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WOOGMS Parade continues a Memorial Day tradition in Chicago's East Lakeview neighborhood

Annual Woogms Parade kicks off in Lakeview
Annual Woogms Parade kicks off in Lakeview 03:42

CHICAGO (CBS) -- The WOOGMS Parade in Chicago's East Lakeview neighborhood is famous for being an event where nobody watches, and everybody marches.

The annual Wellington-Oakdale Old Glory Marching Society Memorial Day Parade stepped off Monday morning at Pine Grove and Wellington avenues.

The event invites residents from across Chicago to grab a scooter, a stroller, or whatever they have on hand to take part in the do-it-yourself parade. It has been that way ever since the late Oakdale Avenue resident Al Weisman founded the marching society in 1963.

DNAinfo reported in 2013 that it started Oakdale Avenue resident Al Weisman's neighbor gave him a five-foot flagpole – and he decided to hold a march with the flagpole accompanied by local kids.

On that occasion, fewer than 10 children attended – with one girl strumming the Israeli national anthem "Hatikva" on a violin, DNAinfo reported.

Weisman, a World War II veteran and longtime PR executive, died in 1974. As reported by the Chicago Tribune 20 years after his death, Weisman was a notable man in Chicago for many positions and achievements – including working for many years as a legman for iconic Chicago advertising executive Fairfax Cone, teaching urban politics and journalism at Columbia College Chicago, helping launch WTTW-Channel 11, and dedicating the Picasso sculpture in what is now called Daley Plaza. He was working as a public relations executive with the University of Chicago when he died.

Weisman's name is invoked to this day when WOOGMS Board and Parade Organizing Committee members Jennifer Bernardi and Liz Cohen – both of whom spoke with CBS 2 on Monday – get into the history of the parade.

Chicago's WOOGMS Parade steps off for Memorial Day 04:19

Weisman's son, Tony Weisman, took over the parade after his death. After the younger Weisman moved away, a collective group of neighbors took over, Bernardi said.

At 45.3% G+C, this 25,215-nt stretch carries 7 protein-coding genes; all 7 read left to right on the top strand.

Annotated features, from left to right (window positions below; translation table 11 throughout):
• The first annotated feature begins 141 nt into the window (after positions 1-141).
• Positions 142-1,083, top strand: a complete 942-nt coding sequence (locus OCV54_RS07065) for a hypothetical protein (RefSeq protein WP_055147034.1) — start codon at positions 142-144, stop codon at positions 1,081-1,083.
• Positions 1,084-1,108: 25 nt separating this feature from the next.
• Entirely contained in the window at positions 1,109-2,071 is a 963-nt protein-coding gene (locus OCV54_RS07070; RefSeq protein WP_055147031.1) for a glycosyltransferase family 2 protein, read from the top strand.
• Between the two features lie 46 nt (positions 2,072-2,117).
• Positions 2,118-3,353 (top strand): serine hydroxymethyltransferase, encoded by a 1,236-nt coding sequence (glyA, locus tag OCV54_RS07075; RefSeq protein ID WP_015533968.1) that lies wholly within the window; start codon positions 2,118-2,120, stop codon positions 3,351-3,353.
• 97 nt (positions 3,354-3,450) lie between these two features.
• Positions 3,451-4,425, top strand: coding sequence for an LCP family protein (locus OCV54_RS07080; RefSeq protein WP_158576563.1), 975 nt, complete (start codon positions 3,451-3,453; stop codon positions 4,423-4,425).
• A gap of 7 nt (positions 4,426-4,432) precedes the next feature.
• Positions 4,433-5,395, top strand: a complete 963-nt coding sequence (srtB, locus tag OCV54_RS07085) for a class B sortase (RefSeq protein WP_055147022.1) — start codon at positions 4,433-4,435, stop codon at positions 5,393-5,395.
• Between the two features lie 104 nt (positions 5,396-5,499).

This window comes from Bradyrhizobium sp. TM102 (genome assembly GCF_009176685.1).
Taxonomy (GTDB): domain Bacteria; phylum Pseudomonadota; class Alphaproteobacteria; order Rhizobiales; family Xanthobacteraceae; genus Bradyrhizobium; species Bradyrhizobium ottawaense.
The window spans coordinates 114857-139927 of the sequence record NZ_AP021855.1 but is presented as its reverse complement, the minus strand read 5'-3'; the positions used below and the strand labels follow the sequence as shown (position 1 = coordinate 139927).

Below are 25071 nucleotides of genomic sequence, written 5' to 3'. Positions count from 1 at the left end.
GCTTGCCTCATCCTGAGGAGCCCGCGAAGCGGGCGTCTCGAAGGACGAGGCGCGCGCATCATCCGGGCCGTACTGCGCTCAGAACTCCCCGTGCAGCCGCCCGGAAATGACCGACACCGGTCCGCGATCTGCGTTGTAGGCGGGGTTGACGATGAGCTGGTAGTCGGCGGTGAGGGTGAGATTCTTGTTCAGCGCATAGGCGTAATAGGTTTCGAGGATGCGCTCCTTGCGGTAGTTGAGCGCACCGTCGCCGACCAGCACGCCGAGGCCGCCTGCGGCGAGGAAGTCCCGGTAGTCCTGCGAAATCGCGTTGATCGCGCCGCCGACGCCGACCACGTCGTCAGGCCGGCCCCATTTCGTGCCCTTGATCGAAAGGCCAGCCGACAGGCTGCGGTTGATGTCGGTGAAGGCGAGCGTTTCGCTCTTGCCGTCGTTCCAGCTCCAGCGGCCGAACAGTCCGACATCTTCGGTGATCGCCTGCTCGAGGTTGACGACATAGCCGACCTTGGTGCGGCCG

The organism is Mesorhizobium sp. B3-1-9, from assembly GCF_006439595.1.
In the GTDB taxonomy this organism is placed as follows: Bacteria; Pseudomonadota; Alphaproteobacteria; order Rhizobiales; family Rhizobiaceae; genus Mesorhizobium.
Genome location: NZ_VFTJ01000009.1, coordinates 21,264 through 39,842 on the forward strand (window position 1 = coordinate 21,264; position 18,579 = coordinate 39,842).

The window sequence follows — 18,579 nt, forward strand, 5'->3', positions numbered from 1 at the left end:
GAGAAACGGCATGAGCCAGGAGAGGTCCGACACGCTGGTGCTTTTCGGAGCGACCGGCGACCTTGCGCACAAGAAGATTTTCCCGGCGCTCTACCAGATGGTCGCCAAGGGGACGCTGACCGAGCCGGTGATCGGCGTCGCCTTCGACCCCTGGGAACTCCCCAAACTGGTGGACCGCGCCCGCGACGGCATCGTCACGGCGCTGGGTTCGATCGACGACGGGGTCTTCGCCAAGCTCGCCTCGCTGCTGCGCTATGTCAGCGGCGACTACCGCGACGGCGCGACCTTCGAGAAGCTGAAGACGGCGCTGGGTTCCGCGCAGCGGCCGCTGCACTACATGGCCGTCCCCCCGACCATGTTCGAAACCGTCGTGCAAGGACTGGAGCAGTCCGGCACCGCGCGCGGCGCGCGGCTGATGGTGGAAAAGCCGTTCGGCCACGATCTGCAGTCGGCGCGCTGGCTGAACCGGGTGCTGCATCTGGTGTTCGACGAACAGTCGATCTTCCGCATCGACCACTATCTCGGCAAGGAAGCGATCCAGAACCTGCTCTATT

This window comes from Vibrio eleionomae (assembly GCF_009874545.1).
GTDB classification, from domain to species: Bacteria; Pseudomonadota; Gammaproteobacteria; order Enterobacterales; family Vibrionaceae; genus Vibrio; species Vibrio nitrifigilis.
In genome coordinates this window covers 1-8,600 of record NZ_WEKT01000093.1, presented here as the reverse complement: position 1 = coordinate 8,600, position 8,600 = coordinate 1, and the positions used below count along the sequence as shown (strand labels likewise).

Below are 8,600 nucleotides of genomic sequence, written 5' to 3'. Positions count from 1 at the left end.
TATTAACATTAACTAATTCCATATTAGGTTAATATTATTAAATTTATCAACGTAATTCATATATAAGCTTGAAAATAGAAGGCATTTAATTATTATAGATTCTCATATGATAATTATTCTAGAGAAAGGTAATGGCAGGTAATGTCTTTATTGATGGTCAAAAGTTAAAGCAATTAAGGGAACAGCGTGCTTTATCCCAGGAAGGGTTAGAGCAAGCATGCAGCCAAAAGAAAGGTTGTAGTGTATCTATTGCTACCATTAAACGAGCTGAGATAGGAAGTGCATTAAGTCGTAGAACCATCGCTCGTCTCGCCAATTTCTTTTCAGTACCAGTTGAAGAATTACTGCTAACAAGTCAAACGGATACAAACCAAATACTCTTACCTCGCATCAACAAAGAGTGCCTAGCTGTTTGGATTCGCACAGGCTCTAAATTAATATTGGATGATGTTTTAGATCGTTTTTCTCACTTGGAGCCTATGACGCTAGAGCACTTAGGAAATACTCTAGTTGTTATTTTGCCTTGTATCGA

"It really reminds me of the small town where I grew up, going to parades," said Bernardi. "Kids will decorate their bikes. Some people wear, you know, hats – crazy hats. We have these great WOOGMS Day Old Glory T-shirts, so a lot of people love having those, and it's just a really great get-together with people."

The Jesse White Tumblers and Drum Corps – led by former Illinois Secretary of State Jesse White –participated in the parade this year as always. U.S. Rep. Mike Quigley (D-Illinois), Illinois state Sen. Sara Feigenholtz (D-Chicago), and Ald. Bennett Lawson (44th) are also regular attendees.

"It's such a unique way to do a parade, and I think it's become so important for everybody to be able to see their neighbors, see the support around them, remember why we're all here, and just have the continuity," said Cohen, "and we've got generations now that have been coming."

Cohen said her own daughter grew up participating in the parade.

"We came before our daughter was born, and after, when she was in a stroller – I remember walking her through the parade in the stroller – and she's now almost 16," Cohen said, "and just seeing all these different kids who were with us in the beginning – now, some of them are actually working with us on planning the parade."

People who used to live in the area often come back to take part in the parade, Cohen said.

WOOGMS also holds a parade every Labor Day.

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